Get 1 more page view just for clicking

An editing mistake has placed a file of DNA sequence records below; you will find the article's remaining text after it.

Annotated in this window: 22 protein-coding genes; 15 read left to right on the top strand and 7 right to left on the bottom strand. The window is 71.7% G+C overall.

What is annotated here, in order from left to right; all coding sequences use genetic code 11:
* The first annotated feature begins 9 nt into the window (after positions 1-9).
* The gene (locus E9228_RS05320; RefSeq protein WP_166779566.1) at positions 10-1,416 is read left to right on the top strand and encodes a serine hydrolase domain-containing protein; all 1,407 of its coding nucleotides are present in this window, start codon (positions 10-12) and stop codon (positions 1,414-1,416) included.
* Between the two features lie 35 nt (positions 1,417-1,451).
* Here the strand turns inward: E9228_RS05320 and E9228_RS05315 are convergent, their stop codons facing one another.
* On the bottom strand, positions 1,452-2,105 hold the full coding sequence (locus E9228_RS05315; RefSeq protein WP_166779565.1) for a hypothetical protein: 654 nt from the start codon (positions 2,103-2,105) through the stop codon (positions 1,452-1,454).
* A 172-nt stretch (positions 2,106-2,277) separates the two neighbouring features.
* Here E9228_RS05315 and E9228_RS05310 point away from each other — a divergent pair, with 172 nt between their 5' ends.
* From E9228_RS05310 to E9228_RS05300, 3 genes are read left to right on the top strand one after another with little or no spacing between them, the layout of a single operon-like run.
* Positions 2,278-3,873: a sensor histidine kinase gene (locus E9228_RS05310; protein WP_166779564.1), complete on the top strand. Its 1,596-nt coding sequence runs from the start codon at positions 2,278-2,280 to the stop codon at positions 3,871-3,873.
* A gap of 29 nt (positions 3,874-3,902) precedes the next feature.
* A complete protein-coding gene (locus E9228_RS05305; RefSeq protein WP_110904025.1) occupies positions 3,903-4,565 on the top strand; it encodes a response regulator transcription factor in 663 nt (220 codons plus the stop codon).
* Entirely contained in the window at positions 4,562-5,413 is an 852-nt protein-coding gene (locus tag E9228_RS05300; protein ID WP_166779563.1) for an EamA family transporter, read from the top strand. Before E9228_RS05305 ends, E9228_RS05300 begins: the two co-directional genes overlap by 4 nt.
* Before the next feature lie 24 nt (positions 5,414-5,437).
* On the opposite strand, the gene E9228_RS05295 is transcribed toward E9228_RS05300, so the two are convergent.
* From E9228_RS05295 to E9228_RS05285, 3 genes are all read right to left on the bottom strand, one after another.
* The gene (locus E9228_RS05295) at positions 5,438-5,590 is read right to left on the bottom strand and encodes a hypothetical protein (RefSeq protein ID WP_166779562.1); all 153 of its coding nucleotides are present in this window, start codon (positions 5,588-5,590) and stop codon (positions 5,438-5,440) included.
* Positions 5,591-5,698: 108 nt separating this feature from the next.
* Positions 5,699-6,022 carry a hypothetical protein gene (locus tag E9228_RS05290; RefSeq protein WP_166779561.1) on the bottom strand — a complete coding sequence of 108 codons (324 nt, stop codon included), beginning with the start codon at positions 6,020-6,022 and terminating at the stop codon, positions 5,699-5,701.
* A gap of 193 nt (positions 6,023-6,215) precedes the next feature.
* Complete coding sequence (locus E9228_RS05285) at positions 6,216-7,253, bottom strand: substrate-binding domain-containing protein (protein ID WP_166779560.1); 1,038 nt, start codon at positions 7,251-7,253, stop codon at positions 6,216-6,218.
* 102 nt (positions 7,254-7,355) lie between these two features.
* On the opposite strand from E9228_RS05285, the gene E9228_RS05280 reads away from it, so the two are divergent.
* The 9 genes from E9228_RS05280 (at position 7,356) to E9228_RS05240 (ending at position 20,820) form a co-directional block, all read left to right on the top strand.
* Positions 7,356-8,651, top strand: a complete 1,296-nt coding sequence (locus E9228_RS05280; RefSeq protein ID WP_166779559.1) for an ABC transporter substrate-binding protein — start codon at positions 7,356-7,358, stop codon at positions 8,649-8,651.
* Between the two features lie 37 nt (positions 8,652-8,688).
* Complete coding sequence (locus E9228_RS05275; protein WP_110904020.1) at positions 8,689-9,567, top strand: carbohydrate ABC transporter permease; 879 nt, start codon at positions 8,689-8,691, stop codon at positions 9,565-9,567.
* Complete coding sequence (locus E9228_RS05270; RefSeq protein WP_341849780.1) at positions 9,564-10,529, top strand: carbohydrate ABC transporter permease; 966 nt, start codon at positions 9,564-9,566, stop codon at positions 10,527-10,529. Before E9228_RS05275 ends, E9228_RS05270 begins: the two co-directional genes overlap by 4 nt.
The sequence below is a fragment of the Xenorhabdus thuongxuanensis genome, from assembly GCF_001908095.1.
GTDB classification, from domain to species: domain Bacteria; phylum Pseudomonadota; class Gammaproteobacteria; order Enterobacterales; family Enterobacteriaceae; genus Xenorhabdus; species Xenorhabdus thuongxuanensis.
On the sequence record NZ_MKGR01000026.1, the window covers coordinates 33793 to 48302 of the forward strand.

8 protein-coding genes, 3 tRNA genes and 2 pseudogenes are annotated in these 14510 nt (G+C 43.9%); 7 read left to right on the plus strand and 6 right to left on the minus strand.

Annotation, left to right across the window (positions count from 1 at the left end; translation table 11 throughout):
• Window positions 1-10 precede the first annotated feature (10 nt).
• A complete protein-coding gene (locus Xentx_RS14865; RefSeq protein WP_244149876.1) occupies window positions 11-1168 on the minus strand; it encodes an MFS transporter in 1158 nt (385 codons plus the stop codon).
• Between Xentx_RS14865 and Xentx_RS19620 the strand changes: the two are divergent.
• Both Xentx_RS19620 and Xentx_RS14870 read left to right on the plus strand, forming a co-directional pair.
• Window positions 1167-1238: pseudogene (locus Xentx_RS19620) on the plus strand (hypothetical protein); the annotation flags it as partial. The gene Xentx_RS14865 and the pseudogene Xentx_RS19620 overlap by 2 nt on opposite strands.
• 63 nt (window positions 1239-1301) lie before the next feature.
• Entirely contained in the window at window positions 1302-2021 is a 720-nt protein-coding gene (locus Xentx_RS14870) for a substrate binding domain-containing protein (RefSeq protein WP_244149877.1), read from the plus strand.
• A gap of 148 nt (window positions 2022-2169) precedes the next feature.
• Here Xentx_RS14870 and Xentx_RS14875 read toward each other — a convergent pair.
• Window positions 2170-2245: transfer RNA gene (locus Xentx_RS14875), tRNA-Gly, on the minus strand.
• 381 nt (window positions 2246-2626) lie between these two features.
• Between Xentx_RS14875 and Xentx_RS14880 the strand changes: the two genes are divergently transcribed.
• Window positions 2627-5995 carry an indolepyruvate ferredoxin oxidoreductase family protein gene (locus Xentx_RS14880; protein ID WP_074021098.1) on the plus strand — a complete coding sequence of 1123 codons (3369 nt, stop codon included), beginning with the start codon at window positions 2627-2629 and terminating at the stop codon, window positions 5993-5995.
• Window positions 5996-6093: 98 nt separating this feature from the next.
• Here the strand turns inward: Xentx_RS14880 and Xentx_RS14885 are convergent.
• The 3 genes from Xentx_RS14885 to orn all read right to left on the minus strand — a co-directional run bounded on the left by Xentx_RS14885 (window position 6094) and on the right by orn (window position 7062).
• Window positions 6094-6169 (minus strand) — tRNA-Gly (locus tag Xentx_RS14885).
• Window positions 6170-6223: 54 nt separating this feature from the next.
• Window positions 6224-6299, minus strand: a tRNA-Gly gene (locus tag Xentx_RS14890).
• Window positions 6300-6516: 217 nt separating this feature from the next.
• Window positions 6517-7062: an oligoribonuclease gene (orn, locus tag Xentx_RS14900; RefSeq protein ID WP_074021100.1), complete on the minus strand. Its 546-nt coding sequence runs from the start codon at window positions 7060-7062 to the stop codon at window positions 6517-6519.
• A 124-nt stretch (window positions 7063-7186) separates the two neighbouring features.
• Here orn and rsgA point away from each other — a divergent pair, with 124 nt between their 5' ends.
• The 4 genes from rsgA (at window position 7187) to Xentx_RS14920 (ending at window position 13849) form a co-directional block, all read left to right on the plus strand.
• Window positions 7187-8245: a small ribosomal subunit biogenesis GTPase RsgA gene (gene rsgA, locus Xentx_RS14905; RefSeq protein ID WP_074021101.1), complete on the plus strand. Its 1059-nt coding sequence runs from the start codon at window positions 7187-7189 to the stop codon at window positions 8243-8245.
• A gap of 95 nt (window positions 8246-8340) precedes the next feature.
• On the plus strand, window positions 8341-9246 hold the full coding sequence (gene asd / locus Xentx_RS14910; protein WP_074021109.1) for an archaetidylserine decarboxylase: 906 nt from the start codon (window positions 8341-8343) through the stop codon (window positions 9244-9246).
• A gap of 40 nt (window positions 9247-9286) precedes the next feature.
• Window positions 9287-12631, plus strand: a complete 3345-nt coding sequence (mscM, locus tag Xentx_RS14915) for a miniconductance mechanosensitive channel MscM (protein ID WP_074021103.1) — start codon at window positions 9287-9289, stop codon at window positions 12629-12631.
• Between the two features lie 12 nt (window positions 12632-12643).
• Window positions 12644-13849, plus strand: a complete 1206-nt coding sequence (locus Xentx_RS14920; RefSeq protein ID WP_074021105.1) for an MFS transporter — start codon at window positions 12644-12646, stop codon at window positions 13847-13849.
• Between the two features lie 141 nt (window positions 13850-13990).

to like us on Facebook